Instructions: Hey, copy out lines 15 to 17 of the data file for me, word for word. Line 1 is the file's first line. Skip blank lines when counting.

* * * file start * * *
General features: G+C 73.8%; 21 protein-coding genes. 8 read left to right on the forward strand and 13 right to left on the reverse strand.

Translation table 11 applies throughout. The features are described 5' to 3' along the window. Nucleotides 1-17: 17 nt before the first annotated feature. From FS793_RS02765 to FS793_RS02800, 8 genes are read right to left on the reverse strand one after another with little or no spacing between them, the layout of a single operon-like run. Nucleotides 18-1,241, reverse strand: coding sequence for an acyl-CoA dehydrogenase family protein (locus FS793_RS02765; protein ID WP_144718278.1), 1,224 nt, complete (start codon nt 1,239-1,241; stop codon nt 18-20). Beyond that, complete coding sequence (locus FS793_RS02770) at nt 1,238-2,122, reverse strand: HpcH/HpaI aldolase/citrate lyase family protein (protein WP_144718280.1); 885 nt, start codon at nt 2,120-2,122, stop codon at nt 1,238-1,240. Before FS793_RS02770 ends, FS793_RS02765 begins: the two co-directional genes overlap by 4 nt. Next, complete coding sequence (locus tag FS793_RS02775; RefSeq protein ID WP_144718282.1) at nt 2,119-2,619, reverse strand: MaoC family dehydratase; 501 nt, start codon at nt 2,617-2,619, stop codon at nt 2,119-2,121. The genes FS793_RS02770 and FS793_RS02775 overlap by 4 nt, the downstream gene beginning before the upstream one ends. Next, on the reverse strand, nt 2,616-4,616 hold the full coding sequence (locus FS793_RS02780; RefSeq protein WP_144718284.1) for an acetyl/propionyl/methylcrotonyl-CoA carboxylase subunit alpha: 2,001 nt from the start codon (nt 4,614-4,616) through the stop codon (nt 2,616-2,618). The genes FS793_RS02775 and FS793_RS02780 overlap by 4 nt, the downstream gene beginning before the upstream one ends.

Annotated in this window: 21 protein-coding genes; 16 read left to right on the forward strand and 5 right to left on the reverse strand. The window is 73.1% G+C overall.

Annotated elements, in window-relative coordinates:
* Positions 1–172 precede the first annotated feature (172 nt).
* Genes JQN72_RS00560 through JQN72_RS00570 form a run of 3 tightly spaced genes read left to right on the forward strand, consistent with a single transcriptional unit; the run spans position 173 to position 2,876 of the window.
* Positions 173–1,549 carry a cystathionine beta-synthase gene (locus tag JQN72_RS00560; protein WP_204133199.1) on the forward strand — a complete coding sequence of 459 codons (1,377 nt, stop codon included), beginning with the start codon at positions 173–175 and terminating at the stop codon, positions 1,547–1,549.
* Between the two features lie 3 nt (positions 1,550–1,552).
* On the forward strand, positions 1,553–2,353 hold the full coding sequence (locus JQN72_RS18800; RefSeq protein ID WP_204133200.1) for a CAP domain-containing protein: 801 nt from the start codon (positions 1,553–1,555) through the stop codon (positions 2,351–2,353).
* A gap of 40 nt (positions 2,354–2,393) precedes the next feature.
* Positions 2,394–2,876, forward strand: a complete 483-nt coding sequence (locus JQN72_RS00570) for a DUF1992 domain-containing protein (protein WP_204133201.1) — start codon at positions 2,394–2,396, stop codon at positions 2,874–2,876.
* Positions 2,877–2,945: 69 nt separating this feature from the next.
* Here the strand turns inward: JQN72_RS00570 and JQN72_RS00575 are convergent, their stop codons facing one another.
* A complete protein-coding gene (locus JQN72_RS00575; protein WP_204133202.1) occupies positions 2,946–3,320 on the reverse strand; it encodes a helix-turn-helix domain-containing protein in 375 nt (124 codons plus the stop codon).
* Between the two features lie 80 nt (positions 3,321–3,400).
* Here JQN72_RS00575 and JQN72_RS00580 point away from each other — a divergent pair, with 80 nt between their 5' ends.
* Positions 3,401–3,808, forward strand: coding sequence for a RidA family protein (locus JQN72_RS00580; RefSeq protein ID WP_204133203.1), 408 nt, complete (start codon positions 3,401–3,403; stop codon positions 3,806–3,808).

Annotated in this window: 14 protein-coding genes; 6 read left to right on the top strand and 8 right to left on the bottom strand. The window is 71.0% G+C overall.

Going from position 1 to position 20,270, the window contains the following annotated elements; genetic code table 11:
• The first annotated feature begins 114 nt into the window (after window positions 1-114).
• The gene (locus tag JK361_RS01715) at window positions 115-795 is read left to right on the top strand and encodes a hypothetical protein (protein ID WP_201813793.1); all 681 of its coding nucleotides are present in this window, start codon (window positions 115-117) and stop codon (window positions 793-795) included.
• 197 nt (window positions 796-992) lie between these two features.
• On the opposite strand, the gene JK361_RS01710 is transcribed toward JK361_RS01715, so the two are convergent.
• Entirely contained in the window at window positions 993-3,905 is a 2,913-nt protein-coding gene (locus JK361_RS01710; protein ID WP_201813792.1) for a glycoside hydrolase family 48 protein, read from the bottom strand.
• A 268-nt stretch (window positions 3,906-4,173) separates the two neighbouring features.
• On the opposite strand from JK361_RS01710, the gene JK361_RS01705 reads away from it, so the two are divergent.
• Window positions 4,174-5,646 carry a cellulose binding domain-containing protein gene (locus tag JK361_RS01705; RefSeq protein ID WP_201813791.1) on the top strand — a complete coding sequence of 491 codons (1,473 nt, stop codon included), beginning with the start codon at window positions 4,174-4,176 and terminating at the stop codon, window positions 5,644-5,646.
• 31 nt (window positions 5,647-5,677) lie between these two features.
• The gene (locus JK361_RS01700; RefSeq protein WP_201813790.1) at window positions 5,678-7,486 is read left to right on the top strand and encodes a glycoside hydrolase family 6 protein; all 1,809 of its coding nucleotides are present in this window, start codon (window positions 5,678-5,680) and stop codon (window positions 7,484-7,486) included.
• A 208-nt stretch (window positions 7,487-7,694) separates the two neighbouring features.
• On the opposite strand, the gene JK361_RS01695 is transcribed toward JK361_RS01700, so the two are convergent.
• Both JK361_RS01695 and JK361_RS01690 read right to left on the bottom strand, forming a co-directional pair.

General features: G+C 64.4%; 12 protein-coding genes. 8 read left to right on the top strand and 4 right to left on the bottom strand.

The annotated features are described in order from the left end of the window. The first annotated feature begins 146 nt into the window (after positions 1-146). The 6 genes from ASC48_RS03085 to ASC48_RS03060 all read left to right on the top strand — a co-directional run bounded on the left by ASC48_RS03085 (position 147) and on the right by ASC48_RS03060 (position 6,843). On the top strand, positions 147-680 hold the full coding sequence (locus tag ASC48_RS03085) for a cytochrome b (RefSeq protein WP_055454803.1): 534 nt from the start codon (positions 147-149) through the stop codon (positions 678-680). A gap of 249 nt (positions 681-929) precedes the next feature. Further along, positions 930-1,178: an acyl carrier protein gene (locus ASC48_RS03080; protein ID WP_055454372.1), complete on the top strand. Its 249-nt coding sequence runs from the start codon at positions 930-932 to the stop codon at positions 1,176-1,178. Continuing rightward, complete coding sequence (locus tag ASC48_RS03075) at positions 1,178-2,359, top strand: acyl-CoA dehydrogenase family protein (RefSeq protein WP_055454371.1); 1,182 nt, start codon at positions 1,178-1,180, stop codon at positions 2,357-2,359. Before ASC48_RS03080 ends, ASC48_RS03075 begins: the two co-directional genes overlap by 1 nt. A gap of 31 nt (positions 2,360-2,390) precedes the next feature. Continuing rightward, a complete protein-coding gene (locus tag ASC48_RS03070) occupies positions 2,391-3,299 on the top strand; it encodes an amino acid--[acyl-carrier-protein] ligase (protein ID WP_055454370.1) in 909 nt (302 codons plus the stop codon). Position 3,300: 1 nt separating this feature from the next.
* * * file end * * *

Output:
* Between the two features lie 80 nt (positions 3,321–3,400).
* Here JQN72_RS00575 and JQN72_RS00580 point away from each other — a divergent pair, with 80 nt between their 5' ends.
* Positions 3,401–3,808, forward strand: coding sequence for a RidA family protein (locus JQN72_RS00580; RefSeq protein ID WP_204133203.1), 408 nt, complete (start codon positions 3,401–3,403; stop codon positions 3,806–3,808).